A Win is a Win, Even When it’s Not

In National Union Fire Ins. Co. of Pittsburgh v. Seagate Technology, Inc., Case No. C 04-01593, the District Court for the Northern District of California ruled that an insurer was not in violation of its duty to defend where it stopped defending its insured following a trial court’s ruling absolving it of its duty to do so, even though the victory was later overturned on appeal.  In what was an issue of first impression, the District Court’s decision gives insurers the right to halt defense payments in reliance on a final judgment while an appeal is pending, without fear of claims alleging breach of contract or bad faith.

In 2000, a lawsuit was filed against Seagate which triggered National Union’s duty to defend.  In 2004, National Union filed a declaratory action in the Northern District of California seeking a judgment that it had no obligation to defend the action brought against Seagate.  After another six years of litigation in both the underlying action and the coverage suit, the District Court held that while the insurers’ duty to defend began on November 1, 2000, it ended on July 18, 2007.  Thereafter National Union stopped paying Seagate’s defense costs.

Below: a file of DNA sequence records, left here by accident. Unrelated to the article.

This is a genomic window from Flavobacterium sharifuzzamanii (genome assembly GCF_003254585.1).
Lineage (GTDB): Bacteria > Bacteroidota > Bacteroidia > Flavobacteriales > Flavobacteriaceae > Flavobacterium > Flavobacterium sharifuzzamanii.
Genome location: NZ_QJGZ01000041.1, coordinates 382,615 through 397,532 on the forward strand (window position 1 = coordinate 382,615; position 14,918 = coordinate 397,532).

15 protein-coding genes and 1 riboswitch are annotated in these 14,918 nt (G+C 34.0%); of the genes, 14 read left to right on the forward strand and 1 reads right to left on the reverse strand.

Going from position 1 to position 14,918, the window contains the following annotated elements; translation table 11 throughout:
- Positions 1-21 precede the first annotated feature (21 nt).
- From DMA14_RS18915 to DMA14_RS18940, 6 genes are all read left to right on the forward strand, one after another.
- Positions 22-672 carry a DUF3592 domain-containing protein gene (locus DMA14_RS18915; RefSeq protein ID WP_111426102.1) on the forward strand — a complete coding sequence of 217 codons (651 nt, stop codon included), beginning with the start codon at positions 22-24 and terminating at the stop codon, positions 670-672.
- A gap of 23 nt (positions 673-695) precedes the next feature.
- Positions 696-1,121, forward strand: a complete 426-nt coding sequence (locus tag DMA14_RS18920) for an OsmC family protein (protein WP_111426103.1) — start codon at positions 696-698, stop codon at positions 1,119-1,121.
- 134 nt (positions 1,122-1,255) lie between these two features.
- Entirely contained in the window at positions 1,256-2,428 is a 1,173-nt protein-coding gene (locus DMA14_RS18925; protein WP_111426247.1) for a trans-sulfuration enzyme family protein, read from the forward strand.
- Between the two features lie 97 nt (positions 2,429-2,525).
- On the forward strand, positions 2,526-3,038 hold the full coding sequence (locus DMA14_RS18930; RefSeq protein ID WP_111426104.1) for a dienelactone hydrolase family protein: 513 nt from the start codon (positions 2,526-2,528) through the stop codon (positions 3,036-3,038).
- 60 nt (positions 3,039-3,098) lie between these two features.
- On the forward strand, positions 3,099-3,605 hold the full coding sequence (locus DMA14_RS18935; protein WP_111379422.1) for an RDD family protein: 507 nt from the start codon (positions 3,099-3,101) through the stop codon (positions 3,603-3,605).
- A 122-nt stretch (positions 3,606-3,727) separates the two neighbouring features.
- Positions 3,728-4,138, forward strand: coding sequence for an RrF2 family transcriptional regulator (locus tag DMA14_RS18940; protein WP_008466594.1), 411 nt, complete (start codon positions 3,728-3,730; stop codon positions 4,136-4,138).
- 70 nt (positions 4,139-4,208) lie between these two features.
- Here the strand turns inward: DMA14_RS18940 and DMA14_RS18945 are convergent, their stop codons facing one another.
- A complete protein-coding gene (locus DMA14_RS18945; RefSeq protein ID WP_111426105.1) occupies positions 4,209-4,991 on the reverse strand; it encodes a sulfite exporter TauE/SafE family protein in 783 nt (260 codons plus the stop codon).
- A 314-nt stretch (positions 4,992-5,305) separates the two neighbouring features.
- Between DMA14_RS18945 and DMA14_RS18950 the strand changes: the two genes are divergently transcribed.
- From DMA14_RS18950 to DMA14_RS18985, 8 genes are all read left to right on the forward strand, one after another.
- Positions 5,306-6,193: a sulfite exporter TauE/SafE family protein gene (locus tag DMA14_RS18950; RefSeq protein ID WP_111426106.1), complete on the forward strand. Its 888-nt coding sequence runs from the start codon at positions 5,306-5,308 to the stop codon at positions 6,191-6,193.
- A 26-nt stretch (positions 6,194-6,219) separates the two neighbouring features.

On appeal it was held that National Union’s duty to defend did not in fact terminate in 2007.  Seagate then argued that by relying on the trial court’s ruling National Union was in breach of its contractual duty to defend it.  Seagate sought fees and prejudgment interest in excess of $20 million.

The District Court noted that the duty to defend typically terminates upon a judicial determination that the insured does not have a potentially-covered claim.  The court then acknowledged that a favorable summary judgment order is just such a determination.  While acknowledging that the losing party has a right to appeal, the court, citing Maness v. Meyers, 419 U.S. 449, 458 (1975), reasoned that, absent a stay, the losing party must comply with the order pending appeal.  Because Seagate did not seek a stay, National Union did not act wrongfully in relying on the District Court’s final judgment.  To hold National Union in breach of contract for relying on a Rule 54(b) final judgment would serve to convert that judgment into one that is merely provisional.

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